The Social Network
The founding of Facebook is an origin story that you wouldn’t immediately associate with a Hollywood movie. ‘X-Men Origins: Wolverine’ and ‘Batman Begins’ are the sort of ‘birth of an icon’ films that we’re used to seeing at the top of the US Box Office- but The Social Network is a very different kettle of fish; and a much better one.
David Fincher coming away from the Benjamin Button backlash that swamped his underappreciated previous effort has put together an extremely fine film here. The credits have been flying mainly towards Aaron Sorkin’s brilliantly snappy script and the casts performances, but Fincher deserves credit for putting it all together so wonderfully. The film is much more reliant on dialogue than previous outings like Fight Club, Se7en and Zodiac and therefore a much more challenging directorial task.
But the first thing that anyone watching The Social Network will appreciate is the script. From the opening sequence between Zuckerberg and Lisbeth Salander (sorry, Rooney Mara) right to the final moment between Zuckerberg and Karen from The Office (sorry, Rashida Jones) the film is peppered with Sorkin’s trade mark machine gun, whip smart dialogue. It’s brilliantly shot by Fincher and beautifully read by the cast.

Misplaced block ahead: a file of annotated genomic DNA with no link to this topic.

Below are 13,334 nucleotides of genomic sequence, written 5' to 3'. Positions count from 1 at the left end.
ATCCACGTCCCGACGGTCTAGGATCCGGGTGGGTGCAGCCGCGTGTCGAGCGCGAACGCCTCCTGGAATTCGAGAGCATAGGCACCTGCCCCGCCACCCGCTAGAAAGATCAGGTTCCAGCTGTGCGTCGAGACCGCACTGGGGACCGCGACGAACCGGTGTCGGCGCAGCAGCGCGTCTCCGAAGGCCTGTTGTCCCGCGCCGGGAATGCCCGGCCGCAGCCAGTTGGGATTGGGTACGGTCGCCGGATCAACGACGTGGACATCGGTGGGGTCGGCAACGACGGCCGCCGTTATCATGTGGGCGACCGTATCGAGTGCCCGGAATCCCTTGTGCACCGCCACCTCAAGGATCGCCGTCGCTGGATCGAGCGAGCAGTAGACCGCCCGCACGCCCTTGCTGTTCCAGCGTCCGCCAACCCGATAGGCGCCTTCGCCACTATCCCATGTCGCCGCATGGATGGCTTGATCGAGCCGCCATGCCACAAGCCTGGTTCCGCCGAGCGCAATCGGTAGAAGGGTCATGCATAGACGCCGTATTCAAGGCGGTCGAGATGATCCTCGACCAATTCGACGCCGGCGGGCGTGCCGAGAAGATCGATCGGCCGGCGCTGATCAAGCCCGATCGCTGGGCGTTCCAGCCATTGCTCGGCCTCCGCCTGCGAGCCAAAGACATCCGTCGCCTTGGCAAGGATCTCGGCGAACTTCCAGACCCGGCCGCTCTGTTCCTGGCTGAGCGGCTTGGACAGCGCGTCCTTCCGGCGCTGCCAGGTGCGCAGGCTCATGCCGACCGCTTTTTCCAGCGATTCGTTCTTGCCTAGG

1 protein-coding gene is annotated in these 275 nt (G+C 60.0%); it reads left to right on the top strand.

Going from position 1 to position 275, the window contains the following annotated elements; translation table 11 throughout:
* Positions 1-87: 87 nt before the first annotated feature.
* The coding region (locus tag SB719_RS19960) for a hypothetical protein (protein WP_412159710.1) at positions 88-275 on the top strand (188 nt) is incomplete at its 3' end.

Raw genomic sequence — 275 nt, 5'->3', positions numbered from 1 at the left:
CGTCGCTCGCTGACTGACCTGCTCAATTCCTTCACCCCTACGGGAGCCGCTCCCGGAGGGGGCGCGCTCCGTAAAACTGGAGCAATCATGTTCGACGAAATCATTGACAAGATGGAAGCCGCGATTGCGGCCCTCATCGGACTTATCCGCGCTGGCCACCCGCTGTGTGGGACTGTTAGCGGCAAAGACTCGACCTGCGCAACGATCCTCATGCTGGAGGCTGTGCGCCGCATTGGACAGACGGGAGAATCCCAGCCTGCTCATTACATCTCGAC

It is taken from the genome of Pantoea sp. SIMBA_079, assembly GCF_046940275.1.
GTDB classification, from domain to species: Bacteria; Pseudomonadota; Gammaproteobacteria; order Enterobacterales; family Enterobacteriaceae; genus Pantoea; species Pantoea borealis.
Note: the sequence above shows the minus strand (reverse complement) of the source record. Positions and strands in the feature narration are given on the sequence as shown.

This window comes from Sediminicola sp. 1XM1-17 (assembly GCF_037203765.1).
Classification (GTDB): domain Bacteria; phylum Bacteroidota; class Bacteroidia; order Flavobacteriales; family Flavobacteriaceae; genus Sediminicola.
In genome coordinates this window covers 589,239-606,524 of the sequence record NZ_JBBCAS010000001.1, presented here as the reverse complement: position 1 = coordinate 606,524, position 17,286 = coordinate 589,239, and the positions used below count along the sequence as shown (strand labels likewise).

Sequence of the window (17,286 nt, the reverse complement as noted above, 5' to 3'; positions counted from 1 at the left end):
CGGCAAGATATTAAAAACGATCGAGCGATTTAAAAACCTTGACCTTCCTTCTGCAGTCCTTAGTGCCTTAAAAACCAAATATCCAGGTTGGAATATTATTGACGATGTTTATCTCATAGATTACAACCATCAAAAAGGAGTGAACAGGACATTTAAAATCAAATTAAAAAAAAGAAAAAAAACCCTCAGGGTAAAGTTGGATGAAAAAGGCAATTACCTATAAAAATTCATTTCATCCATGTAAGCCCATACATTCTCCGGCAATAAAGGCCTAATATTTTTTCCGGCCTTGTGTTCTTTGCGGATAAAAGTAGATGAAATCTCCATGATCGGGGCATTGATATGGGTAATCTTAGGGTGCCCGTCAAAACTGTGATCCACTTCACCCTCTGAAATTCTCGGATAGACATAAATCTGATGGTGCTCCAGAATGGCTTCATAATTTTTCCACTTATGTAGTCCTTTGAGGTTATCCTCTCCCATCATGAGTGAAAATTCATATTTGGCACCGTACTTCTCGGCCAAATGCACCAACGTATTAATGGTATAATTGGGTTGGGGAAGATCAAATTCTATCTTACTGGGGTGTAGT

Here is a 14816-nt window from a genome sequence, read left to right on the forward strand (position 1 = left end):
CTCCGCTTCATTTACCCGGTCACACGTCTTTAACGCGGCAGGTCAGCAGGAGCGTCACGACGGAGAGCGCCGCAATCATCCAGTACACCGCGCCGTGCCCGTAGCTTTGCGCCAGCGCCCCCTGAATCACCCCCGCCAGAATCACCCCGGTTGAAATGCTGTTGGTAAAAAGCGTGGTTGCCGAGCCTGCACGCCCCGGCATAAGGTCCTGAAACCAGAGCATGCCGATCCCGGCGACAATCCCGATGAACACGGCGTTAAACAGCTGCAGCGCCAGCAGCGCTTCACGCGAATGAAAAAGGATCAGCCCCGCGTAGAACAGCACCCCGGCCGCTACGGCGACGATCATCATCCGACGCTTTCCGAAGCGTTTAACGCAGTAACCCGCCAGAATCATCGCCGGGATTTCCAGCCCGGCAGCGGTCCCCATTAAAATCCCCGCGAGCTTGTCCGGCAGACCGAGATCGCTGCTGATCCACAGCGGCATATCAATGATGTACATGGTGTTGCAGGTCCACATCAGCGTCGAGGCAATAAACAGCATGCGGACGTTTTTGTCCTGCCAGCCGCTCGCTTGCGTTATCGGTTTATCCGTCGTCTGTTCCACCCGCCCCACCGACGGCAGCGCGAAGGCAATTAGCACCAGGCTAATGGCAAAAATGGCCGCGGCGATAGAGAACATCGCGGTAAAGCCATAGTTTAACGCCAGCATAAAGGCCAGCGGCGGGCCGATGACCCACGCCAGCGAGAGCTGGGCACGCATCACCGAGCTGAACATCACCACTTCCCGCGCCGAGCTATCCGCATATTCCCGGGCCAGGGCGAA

Coming to the cast Jesse Eisenberg is a revelation in the title role. Previously considered a poor man’s Michael Cera, he steps out of his Adventureland/Zombieland shoes here and delivers a fully Oscar worthy performance. Andrew Garfield (who has a perfect American accent) is almost his equal as Eduardo Saverin, the wronged half of the venture. Justin Timberlake confirms that he has made one of the most successful career transitions of recent years as the Mephistophelian Sean Parker. There are several other note worthy performances from Armie Hammer (playing both halves of the Winklevoss twins), Max Minghella as their snobby partner and Brenda Song as Saverin’s unhinged girlfriend; but it is the relationship between Zuckerberg, Saverin and Parker that is the most affecting. It’s testament to Eisenberg’s performance that the movie only ever seems to sag slightly when he is off screen.
This is one of the strongest Oscar contenders to get an October release in recent years. We can only hope that Fincher along with his stars Eisenberg and Garfield are rewarded for their superb work, as Sorkin will surely be.